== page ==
How do you talk about climate change with someone who doesn’t think humans are causing it, or who doesn’t even think it’s real at all? That was the question explored at one of the sessions of the Intermountain Sustainability Summit 2017 that I had the opportunity to attend. The session was given by Dr. John Cook, a cognitive psychologist with a physics background who studies climate change denial.
Dr. Cook runs a website called Skeptical Science, which is aimed at debunking climate change myths. Here are some of the tips he had for countering these myths:
- Keep the information brief. People don’t want to read a few paragraphs about why they’re wrong, so condense the information into a sentence or two. These short sentences can also be used in everyday conversation.
- Don’t emphasize the myth. In writing, if the myth is the largest or most visually appealing section of the page, that can reinforce its truthfulness in the minds of those who are already skeptical.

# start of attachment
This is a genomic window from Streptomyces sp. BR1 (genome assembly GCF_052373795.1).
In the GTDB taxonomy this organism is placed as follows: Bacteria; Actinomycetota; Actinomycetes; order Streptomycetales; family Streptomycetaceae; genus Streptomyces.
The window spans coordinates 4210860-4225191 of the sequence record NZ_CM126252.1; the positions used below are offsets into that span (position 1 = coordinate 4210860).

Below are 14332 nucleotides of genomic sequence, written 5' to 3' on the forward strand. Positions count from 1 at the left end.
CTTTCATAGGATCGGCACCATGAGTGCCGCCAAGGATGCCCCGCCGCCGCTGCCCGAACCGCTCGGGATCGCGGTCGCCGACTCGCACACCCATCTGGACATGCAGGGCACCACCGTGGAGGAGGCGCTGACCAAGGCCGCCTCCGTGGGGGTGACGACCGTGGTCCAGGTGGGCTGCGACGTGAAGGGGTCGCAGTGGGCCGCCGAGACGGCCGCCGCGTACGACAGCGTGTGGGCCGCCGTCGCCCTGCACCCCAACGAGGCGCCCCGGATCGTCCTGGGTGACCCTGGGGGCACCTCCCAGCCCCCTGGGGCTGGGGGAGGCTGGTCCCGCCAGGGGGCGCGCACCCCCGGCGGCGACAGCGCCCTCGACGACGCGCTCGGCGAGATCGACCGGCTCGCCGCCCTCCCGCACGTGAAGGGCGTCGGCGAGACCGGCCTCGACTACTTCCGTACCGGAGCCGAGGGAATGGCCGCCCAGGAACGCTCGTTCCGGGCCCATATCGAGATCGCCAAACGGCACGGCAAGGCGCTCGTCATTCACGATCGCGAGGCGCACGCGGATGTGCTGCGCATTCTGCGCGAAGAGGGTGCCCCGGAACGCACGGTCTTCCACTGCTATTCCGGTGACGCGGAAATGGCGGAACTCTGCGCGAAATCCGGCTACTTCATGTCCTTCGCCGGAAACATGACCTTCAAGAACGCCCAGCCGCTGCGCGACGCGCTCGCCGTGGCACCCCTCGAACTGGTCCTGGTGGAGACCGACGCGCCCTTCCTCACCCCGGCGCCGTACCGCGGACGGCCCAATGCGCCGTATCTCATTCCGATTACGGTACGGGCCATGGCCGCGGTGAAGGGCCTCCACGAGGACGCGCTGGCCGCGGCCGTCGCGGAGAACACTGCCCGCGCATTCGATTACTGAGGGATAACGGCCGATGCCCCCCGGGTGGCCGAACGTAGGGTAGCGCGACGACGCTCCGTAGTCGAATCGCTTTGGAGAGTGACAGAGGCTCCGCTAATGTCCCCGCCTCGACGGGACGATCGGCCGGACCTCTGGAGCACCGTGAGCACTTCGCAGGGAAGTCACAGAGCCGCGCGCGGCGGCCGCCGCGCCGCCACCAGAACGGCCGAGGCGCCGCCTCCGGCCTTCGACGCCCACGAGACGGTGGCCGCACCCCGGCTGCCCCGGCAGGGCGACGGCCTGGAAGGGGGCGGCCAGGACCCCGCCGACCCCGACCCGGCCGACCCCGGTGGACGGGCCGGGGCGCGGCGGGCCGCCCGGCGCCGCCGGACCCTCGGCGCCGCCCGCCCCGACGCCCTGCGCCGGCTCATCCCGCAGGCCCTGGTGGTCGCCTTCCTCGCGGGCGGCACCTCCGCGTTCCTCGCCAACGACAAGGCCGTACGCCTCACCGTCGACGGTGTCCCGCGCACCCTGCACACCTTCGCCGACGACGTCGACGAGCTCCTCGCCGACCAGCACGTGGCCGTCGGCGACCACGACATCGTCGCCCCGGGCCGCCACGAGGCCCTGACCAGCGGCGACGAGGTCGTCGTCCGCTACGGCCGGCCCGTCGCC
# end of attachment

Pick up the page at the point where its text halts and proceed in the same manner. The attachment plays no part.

- Learn to have civil and productive conversations with people across the political spectrum. Climate change denial is strongly correlated with ideology. The more conservative a person is, the less likely they are to think that climate change is affected by human activity and the less likely they are to think that there is scientific consensus about it.
- Use inoculation theory. When people are presented with smaller bits of information about how misinformation is spread, the less likely they are to believe misinformation when they see it.
- Replace the myth with a fact that is just as memorable. We know that the best way to get rid of a bad habit is to replace it with a new habit. The same holds true for information.
When debunking a myth, the best order to present information is: fact, myth, debunking. By following Dr. Cook’s tip, we can have better conversations about climate change with our friends and colleagues who might be skeptical.
To view the whole presentation, click on this link.